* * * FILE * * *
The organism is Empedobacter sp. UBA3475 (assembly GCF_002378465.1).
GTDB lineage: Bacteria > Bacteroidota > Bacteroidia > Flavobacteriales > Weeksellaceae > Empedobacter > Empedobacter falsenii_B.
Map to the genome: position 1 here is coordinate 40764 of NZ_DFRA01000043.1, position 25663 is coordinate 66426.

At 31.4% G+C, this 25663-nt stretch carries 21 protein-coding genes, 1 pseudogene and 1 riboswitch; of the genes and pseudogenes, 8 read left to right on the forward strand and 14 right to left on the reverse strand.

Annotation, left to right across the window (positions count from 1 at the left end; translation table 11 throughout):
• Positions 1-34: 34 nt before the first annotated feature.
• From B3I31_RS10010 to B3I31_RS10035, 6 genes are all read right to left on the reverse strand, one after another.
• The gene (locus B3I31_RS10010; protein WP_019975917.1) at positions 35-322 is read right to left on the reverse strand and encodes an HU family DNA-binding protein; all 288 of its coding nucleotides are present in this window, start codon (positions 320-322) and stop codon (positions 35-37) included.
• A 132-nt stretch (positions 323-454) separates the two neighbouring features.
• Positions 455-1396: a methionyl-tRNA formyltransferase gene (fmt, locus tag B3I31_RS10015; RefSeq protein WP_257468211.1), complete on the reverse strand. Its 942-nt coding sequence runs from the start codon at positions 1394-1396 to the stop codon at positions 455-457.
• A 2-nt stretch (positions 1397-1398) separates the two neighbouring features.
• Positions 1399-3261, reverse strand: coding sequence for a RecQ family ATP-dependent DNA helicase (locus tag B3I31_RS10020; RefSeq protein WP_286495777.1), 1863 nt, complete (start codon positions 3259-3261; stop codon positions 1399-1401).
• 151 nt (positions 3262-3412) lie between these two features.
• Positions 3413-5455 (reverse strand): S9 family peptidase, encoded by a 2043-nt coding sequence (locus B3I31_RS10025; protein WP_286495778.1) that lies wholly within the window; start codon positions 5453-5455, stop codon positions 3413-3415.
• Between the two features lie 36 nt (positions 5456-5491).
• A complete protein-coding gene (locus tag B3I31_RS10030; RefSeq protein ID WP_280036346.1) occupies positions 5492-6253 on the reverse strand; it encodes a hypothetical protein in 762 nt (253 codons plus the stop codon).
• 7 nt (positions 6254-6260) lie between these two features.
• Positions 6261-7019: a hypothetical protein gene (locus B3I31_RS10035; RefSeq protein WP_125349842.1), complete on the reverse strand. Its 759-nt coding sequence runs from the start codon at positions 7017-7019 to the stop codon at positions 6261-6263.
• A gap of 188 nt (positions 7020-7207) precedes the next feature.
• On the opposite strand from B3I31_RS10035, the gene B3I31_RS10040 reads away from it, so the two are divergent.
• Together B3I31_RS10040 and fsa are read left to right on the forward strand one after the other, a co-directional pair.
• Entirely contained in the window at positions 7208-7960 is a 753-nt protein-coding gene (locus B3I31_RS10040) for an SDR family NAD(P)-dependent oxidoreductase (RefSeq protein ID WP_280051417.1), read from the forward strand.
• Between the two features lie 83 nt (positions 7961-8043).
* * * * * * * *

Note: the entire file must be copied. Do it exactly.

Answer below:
The organism is Empedobacter sp. UBA3475 (assembly GCF_002378465.1).
GTDB lineage: Bacteria > Bacteroidota > Bacteroidia > Flavobacteriales > Weeksellaceae > Empedobacter > Empedobacter falsenii_B.
Map to the genome: position 1 here is coordinate 40764 of NZ_DFRA01000043.1, position 25663 is coordinate 66426.

At 31.4% G+C, this 25663-nt stretch carries 21 protein-coding genes, 1 pseudogene and 1 riboswitch; of the genes and pseudogenes, 8 read left to right on the forward strand and 14 right to left on the reverse strand.

Annotation, left to right across the window (positions count from 1 at the left end; translation table 11 throughout):
• Positions 1-34: 34 nt before the first annotated feature.
• From B3I31_RS10010 to B3I31_RS10035, 6 genes are all read right to left on the reverse strand, one after another.
• The gene (locus B3I31_RS10010; protein WP_019975917.1) at positions 35-322 is read right to left on the reverse strand and encodes an HU family DNA-binding protein; all 288 of its coding nucleotides are present in this window, start codon (positions 320-322) and stop codon (positions 35-37) included.
• A 132-nt stretch (positions 323-454) separates the two neighbouring features.
• Positions 455-1396: a methionyl-tRNA formyltransferase gene (fmt, locus tag B3I31_RS10015; RefSeq protein WP_257468211.1), complete on the reverse strand. Its 942-nt coding sequence runs from the start codon at positions 1394-1396 to the stop codon at positions 455-457.
• A 2-nt stretch (positions 1397-1398) separates the two neighbouring features.
• Positions 1399-3261, reverse strand: coding sequence for a RecQ family ATP-dependent DNA helicase (locus tag B3I31_RS10020; RefSeq protein WP_286495777.1), 1863 nt, complete (start codon positions 3259-3261; stop codon positions 1399-1401).
• 151 nt (positions 3262-3412) lie between these two features.
• Positions 3413-5455 (reverse strand): S9 family peptidase, encoded by a 2043-nt coding sequence (locus B3I31_RS10025; protein WP_286495778.1) that lies wholly within the window; start codon positions 5453-5455, stop codon positions 3413-3415.
• Between the two features lie 36 nt (positions 5456-5491).
• A complete protein-coding gene (locus tag B3I31_RS10030; RefSeq protein ID WP_280036346.1) occupies positions 5492-6253 on the reverse strand; it encodes a hypothetical protein in 762 nt (253 codons plus the stop codon).
• 7 nt (positions 6254-6260) lie between these two features.
• Positions 6261-7019: a hypothetical protein gene (locus B3I31_RS10035; RefSeq protein WP_125349842.1), complete on the reverse strand. Its 759-nt coding sequence runs from the start codon at positions 7017-7019 to the stop codon at positions 6261-6263.
• A gap of 188 nt (positions 7020-7207) precedes the next feature.
• On the opposite strand from B3I31_RS10035, the gene B3I31_RS10040 reads away from it, so the two are divergent.
• Together B3I31_RS10040 and fsa are read left to right on the forward strand one after the other, a co-directional pair.
• Entirely contained in the window at positions 7208-7960 is a 753-nt protein-coding gene (locus B3I31_RS10040) for an SDR family NAD(P)-dependent oxidoreductase (RefSeq protein ID WP_280051417.1), read from the forward strand.
• Between the two features lie 83 nt (positions 7961-8043).